Ready to buy your first home? After estimating how much you can comfortably afford to spend, you will likely need to get prequalified or preapproved for a loan before you can start putting in offers.
But how do you decide if you should get prequalified or preapproved, and what does that mean, anyway? Here are a few ways to decide the best option for you, plus the basic steps you’ll need to take and how to turn your prequalification or preapproval into a mortgage.
The Difference Between Prequalified and Preapproved
Some lenders use prequalified and preapproved interchangeably, or they create their own term. What’s important is not the name, but the process and outcome of your application.
Generally, getting prequalified means you give a lender basic information—online or over the phone—about your income, debt, and assets available for a down payment, and the lender gives you a letter with a ballpark estimate of how much you can borrow, usually within minutes. The downside is that it won’t carry much weight with sellers when you’re making offers.
In hot real estate markets where you are competing with multiple bidders, you will need what most lenders call a preapproval letter. When you apply, a loan officer will review your credit reports and scores, W-2 forms, tax returns, pay stubs, bank statements, and other documents to assess your financial standing. Generally, somewhere between five and 10 business days later, they will issue a letter stating how much you may be able to borrow, subject to various conditions. If your preapproval is rejected, you will be notified and given a letter that details the reasons for the refusal, says Ann Thompson, Bank of America’s consumer lending executive for the West.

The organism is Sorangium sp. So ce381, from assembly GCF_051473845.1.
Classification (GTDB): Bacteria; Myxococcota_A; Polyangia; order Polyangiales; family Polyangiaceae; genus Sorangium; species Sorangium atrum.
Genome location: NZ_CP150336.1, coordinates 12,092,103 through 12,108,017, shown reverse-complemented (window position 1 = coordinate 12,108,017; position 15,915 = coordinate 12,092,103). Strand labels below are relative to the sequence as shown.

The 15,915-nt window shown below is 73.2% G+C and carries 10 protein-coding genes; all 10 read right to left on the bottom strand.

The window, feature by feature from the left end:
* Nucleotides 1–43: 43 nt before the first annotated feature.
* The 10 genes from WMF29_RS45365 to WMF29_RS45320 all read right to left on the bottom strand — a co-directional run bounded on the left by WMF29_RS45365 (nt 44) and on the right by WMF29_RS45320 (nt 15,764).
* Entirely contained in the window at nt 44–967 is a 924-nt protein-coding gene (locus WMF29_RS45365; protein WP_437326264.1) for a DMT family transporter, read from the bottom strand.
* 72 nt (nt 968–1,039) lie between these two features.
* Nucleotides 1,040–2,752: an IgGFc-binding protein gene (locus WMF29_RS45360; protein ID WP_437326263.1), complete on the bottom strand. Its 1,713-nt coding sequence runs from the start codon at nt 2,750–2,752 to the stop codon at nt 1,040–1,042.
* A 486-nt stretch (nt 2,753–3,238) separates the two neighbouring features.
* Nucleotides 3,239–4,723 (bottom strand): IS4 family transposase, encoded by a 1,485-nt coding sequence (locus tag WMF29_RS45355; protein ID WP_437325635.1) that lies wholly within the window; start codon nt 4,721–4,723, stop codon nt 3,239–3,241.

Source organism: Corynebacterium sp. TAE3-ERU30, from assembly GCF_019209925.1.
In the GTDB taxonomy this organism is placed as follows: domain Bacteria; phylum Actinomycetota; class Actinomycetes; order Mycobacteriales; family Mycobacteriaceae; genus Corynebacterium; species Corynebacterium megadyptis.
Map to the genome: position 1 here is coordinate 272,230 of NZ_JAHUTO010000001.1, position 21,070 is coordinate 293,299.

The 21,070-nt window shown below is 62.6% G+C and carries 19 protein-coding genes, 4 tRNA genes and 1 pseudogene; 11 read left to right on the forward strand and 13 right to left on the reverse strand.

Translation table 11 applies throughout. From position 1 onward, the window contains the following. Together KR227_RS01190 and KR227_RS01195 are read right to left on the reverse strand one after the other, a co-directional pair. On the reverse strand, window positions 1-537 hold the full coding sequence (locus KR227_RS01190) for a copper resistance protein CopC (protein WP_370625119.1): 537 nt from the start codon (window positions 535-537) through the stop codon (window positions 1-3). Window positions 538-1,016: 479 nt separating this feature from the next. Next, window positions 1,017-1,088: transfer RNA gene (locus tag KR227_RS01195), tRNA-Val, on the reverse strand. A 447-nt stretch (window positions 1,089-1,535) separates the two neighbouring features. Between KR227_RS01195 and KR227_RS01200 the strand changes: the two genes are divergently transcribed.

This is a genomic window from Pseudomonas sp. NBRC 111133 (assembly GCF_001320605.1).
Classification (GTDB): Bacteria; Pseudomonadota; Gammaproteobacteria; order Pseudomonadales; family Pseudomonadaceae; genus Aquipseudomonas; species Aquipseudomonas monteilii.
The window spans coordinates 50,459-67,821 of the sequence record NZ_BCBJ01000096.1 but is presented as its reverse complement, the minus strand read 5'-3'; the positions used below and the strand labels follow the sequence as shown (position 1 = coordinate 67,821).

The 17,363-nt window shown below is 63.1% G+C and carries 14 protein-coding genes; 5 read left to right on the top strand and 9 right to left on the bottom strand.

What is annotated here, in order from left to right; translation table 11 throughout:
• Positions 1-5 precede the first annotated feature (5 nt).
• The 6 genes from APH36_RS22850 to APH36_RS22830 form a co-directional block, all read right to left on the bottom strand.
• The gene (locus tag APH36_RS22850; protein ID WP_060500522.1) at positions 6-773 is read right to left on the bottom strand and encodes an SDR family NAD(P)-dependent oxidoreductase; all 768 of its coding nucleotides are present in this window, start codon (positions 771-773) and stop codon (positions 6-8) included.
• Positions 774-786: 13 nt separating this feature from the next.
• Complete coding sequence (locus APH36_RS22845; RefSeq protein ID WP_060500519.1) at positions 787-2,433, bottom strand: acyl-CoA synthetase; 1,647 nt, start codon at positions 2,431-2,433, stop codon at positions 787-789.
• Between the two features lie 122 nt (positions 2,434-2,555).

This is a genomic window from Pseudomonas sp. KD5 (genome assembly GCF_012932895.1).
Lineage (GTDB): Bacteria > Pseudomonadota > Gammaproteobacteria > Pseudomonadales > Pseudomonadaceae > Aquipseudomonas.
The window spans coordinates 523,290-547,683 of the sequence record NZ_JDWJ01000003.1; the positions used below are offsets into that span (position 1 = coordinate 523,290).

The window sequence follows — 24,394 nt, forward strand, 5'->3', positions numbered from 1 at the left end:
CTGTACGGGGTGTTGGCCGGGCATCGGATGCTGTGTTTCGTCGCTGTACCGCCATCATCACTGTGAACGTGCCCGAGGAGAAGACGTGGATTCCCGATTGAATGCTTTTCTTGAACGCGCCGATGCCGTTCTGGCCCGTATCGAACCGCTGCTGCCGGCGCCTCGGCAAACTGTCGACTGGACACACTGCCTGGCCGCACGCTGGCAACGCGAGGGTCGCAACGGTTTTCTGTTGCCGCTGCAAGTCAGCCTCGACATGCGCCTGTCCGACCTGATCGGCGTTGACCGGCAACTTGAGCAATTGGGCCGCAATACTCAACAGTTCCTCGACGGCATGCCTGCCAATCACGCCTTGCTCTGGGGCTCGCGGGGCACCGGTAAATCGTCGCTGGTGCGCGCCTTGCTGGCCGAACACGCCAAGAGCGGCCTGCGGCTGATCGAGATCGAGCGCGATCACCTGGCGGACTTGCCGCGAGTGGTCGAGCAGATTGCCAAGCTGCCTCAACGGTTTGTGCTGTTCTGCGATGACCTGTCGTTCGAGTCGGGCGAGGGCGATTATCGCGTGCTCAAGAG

After getting preapproved, the lender might go a step further and submit your application to underwriters, the people who verify your information and have final say on loan approvals. “They check all the smaller details [that might] throw up any red flags,” says Melissa Brauer, an agent with West USA Realty in Phoenix. A preapproval that is underwritten or credit approved generally means the underwriter has endorsed the borrower, but the loan is still contingent on a signed purchase contract, appraisal, title report, home insurance, and final employment check. It’s the next best thing to a cash offer, but not all lenders will send your application to underwriting until you have identified a property or had an offer accepted.
Smart Tip: Lenders don’t usually charge for approvals, but it’s best to ask before beginning the process.
Why You May Want to Get Preapproved for a Mortgage
You may need a preapproval letter to be taken seriously by sellers and their agents. Seasoned real estate agents might not even show you homes until you’ve taken this step, says Duncan Robertson, a loan officer with Fairway Independent Mortgage Corp. in Phoenix.
Getting preapproved will also let you know if you’re eligible for any programs offering down-payment or closing-cost assistance, Bank of America’s Thompson says.